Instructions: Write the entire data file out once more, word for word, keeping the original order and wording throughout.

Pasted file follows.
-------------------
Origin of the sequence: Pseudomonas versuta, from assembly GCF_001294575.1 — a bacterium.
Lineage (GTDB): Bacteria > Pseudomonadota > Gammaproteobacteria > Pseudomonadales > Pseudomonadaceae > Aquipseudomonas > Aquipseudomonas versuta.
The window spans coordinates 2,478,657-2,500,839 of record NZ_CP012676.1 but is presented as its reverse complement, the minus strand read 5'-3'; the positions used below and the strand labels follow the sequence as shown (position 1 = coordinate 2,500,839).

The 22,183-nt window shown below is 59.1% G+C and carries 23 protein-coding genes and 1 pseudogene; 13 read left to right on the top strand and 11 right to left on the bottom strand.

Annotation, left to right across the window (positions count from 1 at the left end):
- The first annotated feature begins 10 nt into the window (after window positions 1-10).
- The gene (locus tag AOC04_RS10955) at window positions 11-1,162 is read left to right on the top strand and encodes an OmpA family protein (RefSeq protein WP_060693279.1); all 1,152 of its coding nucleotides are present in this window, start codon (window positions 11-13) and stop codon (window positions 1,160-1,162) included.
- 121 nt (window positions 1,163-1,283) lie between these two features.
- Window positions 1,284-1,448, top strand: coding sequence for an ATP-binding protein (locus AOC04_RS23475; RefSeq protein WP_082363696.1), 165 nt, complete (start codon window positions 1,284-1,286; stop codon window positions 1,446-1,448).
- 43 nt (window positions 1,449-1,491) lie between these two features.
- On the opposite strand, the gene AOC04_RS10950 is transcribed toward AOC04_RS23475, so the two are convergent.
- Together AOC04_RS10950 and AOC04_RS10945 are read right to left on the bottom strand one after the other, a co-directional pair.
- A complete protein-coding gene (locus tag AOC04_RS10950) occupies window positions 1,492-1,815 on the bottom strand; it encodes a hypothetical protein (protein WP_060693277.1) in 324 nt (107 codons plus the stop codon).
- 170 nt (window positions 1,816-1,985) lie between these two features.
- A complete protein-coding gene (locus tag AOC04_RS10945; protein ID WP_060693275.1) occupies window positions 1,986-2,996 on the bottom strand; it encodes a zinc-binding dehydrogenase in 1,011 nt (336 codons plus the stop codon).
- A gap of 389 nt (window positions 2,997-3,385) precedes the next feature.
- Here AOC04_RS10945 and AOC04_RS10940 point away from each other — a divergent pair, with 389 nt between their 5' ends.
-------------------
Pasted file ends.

Origin of the sequence: Pseudomonas versuta, from assembly GCF_001294575.1 — a bacterium.
Lineage (GTDB): Bacteria > Pseudomonadota > Gammaproteobacteria > Pseudomonadales > Pseudomonadaceae > Aquipseudomonas > Aquipseudomonas versuta.
The window spans coordinates 2,478,657-2,500,839 of record NZ_CP012676.1 but is presented as its reverse complement, the minus strand read 5'-3'; the positions used below and the strand labels follow the sequence as shown (position 1 = coordinate 2,500,839).

The 22,183-nt window shown below is 59.1% G+C and carries 23 protein-coding genes and 1 pseudogene; 13 read left to right on the top strand and 11 right to left on the bottom strand.

Annotation, left to right across the window (positions count from 1 at the left end):
- The first annotated feature begins 10 nt into the window (after window positions 1-10).
- The gene (locus tag AOC04_RS10955) at window positions 11-1,162 is read left to right on the top strand and encodes an OmpA family protein (RefSeq protein WP_060693279.1); all 1,152 of its coding nucleotides are present in this window, start codon (window positions 11-13) and stop codon (window positions 1,160-1,162) included.
- 121 nt (window positions 1,163-1,283) lie between these two features.
- Window positions 1,284-1,448, top strand: coding sequence for an ATP-binding protein (locus AOC04_RS23475; RefSeq protein WP_082363696.1), 165 nt, complete (start codon window positions 1,284-1,286; stop codon window positions 1,446-1,448).
- 43 nt (window positions 1,449-1,491) lie between these two features.
- On the opposite strand, the gene AOC04_RS10950 is transcribed toward AOC04_RS23475, so the two are convergent.
- Together AOC04_RS10950 and AOC04_RS10945 are read right to left on the bottom strand one after the other, a co-directional pair.
- A complete protein-coding gene (locus tag AOC04_RS10950) occupies window positions 1,492-1,815 on the bottom strand; it encodes a hypothetical protein (protein WP_060693277.1) in 324 nt (107 codons plus the stop codon).
- 170 nt (window positions 1,816-1,985) lie between these two features.
- A complete protein-coding gene (locus tag AOC04_RS10945; protein ID WP_060693275.1) occupies window positions 1,986-2,996 on the bottom strand; it encodes a zinc-binding dehydrogenase in 1,011 nt (336 codons plus the stop codon).
- A gap of 389 nt (window positions 2,997-3,385) precedes the next feature.
- Here AOC04_RS10945 and AOC04_RS10940 point away from each other — a divergent pair, with 389 nt between their 5' ends.